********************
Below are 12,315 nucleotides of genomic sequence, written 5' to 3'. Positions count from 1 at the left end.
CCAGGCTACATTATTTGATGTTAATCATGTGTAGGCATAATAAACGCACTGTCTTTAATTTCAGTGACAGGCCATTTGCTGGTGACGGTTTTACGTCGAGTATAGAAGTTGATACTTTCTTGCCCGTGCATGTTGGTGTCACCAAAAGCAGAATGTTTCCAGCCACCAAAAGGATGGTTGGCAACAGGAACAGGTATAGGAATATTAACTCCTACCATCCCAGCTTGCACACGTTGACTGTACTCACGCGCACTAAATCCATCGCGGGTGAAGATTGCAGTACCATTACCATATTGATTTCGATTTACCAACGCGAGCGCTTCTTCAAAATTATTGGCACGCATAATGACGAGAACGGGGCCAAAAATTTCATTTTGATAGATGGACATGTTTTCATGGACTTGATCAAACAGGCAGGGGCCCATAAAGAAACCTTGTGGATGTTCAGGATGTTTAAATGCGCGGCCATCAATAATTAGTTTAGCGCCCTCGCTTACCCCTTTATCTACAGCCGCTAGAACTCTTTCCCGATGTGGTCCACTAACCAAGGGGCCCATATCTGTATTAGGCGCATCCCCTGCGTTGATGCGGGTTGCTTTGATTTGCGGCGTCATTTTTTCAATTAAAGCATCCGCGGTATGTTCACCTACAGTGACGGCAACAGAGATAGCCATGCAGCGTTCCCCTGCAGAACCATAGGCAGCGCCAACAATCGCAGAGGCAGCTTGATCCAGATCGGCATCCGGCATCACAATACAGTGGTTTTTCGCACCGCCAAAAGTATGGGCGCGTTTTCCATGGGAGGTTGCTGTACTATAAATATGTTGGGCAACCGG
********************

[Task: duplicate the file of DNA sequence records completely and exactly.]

Below are 12,315 nucleotides of genomic sequence, written 5' to 3'. Positions count from 1 at the left end.
CCAGGCTACATTATTTGATGTTAATCATGTGTAGGCATAATAAACGCACTGTCTTTAATTTCAGTGACAGGCCATTTGCTGGTGACGGTTTTACGTCGAGTATAGAAGTTGATACTTTCTTGCCCGTGCATGTTGGTGTCACCAAAAGCAGAATGTTTCCAGCCACCAAAAGGATGGTTGGCAACAGGAACAGGTATAGGAATATTAACTCCTACCATCCCAGCTTGCACACGTTGACTGTACTCACGCGCACTAAATCCATCGCGGGTGAAGATTGCAGTACCATTACCATATTGATTTCGATTTACCAACGCGAGCGCTTCTTCAAAATTATTGGCACGCATAATGACGAGAACGGGGCCAAAAATTTCATTTTGATAGATGGACATGTTTTCATGGACTTGATCAAACAGGCAGGGGCCCATAAAGAAACCTTGTGGATGTTCAGGATGTTTAAATGCGCGGCCATCAATAATTAGTTTAGCGCCCTCGCTTACCCCTTTATCTACAGCCGCTAGAACTCTTTCCCGATGTGGTCCACTAACCAAGGGGCCCATATCTGTATTAGGCGCATCCCCTGCGTTGATGCGGGTTGCTTTGATTTGCGGCGTCATTTTTTCAATTAAAGCATCCGCGGTATGTTCACCTACAGTGACGGCAACAGAGATAGCCATGCAGCGTTCCCCTGCAGAACCATAGGCAGCGCCAACAATCGCAGAGGCAGCTTGATCCAGATCGGCATCCGGCATCACAATACAGTGGTTTTTCGCACCGCCAAAAGTATGGGCGCGTTTTCCATGGGAGGTTGCTGTACTATAAATATGTTGGGCAACCGG